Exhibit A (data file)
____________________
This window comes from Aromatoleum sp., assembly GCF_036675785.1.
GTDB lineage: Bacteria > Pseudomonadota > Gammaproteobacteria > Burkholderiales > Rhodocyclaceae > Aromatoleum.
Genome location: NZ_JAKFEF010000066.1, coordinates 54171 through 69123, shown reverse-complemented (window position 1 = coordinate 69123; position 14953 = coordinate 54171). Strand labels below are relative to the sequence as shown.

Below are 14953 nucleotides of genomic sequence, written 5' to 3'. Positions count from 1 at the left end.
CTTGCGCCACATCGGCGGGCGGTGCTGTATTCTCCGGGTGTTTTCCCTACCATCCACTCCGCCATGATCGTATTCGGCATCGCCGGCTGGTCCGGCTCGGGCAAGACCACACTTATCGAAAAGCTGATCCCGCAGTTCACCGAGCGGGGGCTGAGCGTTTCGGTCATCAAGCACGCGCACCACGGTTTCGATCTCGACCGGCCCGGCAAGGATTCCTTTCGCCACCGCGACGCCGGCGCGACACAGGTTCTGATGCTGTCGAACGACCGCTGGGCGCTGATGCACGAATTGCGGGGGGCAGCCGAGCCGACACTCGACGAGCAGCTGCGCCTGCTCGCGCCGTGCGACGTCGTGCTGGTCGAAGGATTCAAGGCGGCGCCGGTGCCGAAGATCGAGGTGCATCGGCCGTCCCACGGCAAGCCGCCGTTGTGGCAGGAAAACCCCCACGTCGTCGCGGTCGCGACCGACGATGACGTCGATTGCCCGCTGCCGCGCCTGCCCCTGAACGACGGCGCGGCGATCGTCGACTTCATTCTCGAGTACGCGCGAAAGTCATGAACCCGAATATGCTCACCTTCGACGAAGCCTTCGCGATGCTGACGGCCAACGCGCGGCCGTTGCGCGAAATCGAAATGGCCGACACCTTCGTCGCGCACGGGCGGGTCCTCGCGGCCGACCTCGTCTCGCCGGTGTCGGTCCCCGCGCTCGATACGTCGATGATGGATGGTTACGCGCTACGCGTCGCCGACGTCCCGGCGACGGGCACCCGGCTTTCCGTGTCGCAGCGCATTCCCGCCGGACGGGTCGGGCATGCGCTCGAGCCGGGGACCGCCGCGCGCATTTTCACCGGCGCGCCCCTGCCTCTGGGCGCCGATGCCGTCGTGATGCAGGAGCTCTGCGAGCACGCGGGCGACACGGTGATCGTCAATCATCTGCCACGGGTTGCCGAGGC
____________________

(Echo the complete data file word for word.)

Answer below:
This window comes from Aromatoleum sp., assembly GCF_036675785.1.
GTDB lineage: Bacteria > Pseudomonadota > Gammaproteobacteria > Burkholderiales > Rhodocyclaceae > Aromatoleum.
Genome location: NZ_JAKFEF010000066.1, coordinates 54171 through 69123, shown reverse-complemented (window position 1 = coordinate 69123; position 14953 = coordinate 54171). Strand labels below are relative to the sequence as shown.

Below are 14953 nucleotides of genomic sequence, written 5' to 3'. Positions count from 1 at the left end.
CTTGCGCCACATCGGCGGGCGGTGCTGTATTCTCCGGGTGTTTTCCCTACCATCCACTCCGCCATGATCGTATTCGGCATCGCCGGCTGGTCCGGCTCGGGCAAGACCACACTTATCGAAAAGCTGATCCCGCAGTTCACCGAGCGGGGGCTGAGCGTTTCGGTCATCAAGCACGCGCACCACGGTTTCGATCTCGACCGGCCCGGCAAGGATTCCTTTCGCCACCGCGACGCCGGCGCGACACAGGTTCTGATGCTGTCGAACGACCGCTGGGCGCTGATGCACGAATTGCGGGGGGCAGCCGAGCCGACACTCGACGAGCAGCTGCGCCTGCTCGCGCCGTGCGACGTCGTGCTGGTCGAAGGATTCAAGGCGGCGCCGGTGCCGAAGATCGAGGTGCATCGGCCGTCCCACGGCAAGCCGCCGTTGTGGCAGGAAAACCCCCACGTCGTCGCGGTCGCGACCGACGATGACGTCGATTGCCCGCTGCCGCGCCTGCCCCTGAACGACGGCGCGGCGATCGTCGACTTCATTCTCGAGTACGCGCGAAAGTCATGAACCCGAATATGCTCACCTTCGACGAAGCCTTCGCGATGCTGACGGCCAACGCGCGGCCGTTGCGCGAAATCGAAATGGCCGACACCTTCGTCGCGCACGGGCGGGTCCTCGCGGCCGACCTCGTCTCGCCGGTGTCGGTCCCCGCGCTCGATACGTCGATGATGGATGGTTACGCGCTACGCGTCGCCGACGTCCCGGCGACGGGCACCCGGCTTTCCGTGTCGCAGCGCATTCCCGCCGGACGGGTCGGGCATGCGCTCGAGCCGGGGACCGCCGCGCGCATTTTCACCGGCGCGCCCCTGCCTCTGGGCGCCGATGCCGTCGTGATGCAGGAGCTCTGCGAGCACGCGGGCGACACGGTGATCGTCAATCATCTGCCACGGGTTGCCGAGGC